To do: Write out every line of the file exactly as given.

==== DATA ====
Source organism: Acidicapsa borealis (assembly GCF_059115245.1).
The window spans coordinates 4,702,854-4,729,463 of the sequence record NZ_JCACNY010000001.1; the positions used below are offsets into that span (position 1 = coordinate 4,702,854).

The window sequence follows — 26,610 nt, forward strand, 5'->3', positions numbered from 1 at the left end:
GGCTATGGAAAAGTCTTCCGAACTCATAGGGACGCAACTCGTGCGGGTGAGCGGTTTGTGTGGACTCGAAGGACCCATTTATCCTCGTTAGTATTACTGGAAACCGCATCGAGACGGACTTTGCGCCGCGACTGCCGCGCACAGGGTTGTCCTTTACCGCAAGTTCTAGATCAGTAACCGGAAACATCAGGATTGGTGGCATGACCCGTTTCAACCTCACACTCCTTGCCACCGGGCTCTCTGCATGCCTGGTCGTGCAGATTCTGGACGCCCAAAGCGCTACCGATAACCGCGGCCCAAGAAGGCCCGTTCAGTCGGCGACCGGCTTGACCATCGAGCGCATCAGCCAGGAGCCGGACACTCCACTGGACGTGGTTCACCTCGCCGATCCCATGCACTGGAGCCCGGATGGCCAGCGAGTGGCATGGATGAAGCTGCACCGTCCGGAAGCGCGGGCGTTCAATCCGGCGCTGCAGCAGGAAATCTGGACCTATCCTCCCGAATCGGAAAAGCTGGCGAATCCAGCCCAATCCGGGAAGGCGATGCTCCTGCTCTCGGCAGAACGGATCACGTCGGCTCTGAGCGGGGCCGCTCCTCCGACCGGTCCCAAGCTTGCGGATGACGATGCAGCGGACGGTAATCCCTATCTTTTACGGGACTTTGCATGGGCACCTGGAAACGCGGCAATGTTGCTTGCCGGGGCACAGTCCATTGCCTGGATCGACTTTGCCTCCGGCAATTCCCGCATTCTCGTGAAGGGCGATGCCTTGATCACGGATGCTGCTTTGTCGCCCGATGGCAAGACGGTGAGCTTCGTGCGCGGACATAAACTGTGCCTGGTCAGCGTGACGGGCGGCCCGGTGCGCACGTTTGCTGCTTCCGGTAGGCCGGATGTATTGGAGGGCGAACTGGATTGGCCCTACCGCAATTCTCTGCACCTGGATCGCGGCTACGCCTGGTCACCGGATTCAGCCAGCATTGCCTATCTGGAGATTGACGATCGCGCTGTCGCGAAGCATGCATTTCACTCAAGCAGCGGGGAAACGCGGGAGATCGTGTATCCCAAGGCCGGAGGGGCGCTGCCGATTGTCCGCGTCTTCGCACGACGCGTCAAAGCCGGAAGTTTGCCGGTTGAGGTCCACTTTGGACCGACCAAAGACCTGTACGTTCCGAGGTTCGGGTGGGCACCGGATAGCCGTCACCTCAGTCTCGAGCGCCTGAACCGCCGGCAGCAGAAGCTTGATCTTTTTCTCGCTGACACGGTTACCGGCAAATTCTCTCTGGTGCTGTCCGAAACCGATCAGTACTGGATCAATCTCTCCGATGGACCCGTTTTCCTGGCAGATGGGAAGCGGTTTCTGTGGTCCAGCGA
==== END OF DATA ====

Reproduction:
Source organism: Acidicapsa borealis (assembly GCF_059115245.1).
The window spans coordinates 4,702,854-4,729,463 of the sequence record NZ_JCACNY010000001.1; the positions used below are offsets into that span (position 1 = coordinate 4,702,854).

The window sequence follows — 26,610 nt, forward strand, 5'->3', positions numbered from 1 at the left end:
GGCTATGGAAAAGTCTTCCGAACTCATAGGGACGCAACTCGTGCGGGTGAGCGGTTTGTGTGGACTCGAAGGACCCATTTATCCTCGTTAGTATTACTGGAAACCGCATCGAGACGGACTTTGCGCCGCGACTGCCGCGCACAGGGTTGTCCTTTACCGCAAGTTCTAGATCAGTAACCGGAAACATCAGGATTGGTGGCATGACCCGTTTCAACCTCACACTCCTTGCCACCGGGCTCTCTGCATGCCTGGTCGTGCAGATTCTGGACGCCCAAAGCGCTACCGATAACCGCGGCCCAAGAAGGCCCGTTCAGTCGGCGACCGGCTTGACCATCGAGCGCATCAGCCAGGAGCCGGACACTCCACTGGACGTGGTTCACCTCGCCGATCCCATGCACTGGAGCCCGGATGGCCAGCGAGTGGCATGGATGAAGCTGCACCGTCCGGAAGCGCGGGCGTTCAATCCGGCGCTGCAGCAGGAAATCTGGACCTATCCTCCCGAATCGGAAAAGCTGGCGAATCCAGCCCAATCCGGGAAGGCGATGCTCCTGCTCTCGGCAGAACGGATCACGTCGGCTCTGAGCGGGGCCGCTCCTCCGACCGGTCCCAAGCTTGCGGATGACGATGCAGCGGACGGTAATCCCTATCTTTTACGGGACTTTGCATGGGCACCTGGAAACGCGGCAATGTTGCTTGCCGGGGCACAGTCCATTGCCTGGATCGACTTTGCCTCCGGCAATTCCCGCATTCTCGTGAAGGGCGATGCCTTGATCACGGATGCTGCTTTGTCGCCCGATGGCAAGACGGTGAGCTTCGTGCGCGGACATAAACTGTGCCTGGTCAGCGTGACGGGCGGCCCGGTGCGCACGTTTGCTGCTTCCGGTAGGCCGGATGTATTGGAGGGCGAACTGGATTGGCCCTACCGCAATTCTCTGCACCTGGATCGCGGCTACGCCTGGTCACCGGATTCAGCCAGCATTGCCTATCTGGAGATTGACGATCGCGCTGTCGCGAAGCATGCATTTCACTCAAGCAGCGGGGAAACGCGGGAGATCGTGTATCCCAAGGCCGGAGGGGCGCTGCCGATTGTCCGCGTCTTCGCACGACGCGTCAAAGCCGGAAGTTTGCCGGTTGAGGTCCACTTTGGACCGACCAAAGACCTGTACGTTCCGAGGTTCGGGTGGGCACCGGATAGCCGTCACCTCAGTCTCGAGCGCCTGAACCGCCGGCAGCAGAAGCTTGATCTTTTTCTCGCTGACACGGTTACCGGCAAATTCTCTCTGGTGCTGTCCGAAACCGATCAGTACTGGATCAATCTCTCCGATGGACCCGTTTTCCTGGCAGATGGGAAGCGGTTTCTGTGGTCCAGCGA